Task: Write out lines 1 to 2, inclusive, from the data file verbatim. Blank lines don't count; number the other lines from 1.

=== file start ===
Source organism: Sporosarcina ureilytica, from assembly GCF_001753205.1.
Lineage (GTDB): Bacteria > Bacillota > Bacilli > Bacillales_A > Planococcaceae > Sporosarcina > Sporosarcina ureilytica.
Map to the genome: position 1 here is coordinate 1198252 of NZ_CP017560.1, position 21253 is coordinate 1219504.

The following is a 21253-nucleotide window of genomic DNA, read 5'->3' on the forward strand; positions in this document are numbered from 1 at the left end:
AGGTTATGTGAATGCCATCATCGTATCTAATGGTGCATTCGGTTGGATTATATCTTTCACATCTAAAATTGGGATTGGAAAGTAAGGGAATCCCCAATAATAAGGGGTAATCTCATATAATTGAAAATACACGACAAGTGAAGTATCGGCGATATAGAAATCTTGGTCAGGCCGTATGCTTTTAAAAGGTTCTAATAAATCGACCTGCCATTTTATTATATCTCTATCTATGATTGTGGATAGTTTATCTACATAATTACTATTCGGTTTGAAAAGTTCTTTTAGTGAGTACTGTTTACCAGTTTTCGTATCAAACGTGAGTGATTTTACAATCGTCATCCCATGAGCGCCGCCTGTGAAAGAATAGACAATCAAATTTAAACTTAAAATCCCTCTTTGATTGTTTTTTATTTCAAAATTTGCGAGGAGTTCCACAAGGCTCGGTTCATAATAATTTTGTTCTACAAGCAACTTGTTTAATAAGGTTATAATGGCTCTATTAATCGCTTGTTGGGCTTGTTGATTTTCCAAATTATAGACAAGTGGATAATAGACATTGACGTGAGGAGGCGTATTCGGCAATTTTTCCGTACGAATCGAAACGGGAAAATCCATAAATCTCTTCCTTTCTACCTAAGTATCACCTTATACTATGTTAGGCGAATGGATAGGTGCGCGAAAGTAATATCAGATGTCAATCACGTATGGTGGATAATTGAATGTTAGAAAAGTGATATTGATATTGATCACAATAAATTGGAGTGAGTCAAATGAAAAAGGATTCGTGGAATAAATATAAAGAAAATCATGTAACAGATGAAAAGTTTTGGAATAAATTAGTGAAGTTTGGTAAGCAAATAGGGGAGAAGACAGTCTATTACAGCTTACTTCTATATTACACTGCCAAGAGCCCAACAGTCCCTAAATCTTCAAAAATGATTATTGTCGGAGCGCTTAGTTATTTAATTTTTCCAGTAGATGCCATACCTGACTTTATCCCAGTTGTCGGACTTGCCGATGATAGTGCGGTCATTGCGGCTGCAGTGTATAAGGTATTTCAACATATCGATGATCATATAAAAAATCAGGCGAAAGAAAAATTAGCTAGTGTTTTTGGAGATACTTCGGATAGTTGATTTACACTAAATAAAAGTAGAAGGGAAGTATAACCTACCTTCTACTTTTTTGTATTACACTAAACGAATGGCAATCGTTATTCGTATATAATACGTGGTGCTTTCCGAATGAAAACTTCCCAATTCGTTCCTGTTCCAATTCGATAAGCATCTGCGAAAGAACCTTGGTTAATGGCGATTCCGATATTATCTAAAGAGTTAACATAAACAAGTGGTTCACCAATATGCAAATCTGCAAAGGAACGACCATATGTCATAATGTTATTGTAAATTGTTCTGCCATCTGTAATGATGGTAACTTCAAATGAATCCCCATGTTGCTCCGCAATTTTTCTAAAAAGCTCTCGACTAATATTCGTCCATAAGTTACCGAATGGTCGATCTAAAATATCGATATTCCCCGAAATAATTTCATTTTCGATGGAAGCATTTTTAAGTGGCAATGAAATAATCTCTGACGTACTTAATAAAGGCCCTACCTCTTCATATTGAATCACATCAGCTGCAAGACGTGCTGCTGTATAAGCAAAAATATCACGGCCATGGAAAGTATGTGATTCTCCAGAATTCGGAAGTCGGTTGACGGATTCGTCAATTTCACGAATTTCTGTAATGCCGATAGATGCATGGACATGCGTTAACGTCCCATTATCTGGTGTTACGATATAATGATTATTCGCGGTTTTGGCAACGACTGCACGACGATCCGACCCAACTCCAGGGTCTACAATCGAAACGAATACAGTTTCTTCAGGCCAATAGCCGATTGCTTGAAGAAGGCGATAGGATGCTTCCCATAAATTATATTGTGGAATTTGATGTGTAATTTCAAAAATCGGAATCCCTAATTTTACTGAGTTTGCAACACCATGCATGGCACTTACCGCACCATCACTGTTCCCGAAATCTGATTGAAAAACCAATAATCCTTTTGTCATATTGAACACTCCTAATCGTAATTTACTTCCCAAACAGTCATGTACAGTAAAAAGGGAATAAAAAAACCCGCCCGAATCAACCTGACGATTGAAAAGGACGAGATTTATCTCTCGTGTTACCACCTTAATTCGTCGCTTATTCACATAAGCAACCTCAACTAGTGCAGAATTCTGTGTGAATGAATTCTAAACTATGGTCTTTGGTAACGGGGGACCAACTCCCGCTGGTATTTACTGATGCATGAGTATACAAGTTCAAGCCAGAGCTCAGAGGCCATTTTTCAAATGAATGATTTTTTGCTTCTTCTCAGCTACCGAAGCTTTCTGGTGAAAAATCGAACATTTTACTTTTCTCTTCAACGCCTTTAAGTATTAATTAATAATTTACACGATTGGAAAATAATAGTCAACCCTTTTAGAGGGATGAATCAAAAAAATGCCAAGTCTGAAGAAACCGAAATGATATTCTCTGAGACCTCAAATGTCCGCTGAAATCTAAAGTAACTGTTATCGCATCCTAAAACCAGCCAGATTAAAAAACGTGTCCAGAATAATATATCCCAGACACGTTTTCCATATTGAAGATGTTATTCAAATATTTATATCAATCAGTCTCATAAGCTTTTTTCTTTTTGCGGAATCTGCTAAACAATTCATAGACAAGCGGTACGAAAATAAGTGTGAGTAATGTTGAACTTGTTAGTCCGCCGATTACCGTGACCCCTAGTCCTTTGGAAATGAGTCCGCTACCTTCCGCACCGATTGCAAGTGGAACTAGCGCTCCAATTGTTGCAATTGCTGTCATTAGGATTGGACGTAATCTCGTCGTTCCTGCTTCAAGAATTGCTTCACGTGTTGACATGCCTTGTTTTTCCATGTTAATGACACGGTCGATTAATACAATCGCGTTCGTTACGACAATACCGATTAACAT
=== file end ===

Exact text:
Source organism: Sporosarcina ureilytica, from assembly GCF_001753205.1.
Lineage (GTDB): Bacteria > Bacillota > Bacilli > Bacillales_A > Planococcaceae > Sporosarcina > Sporosarcina ureilytica.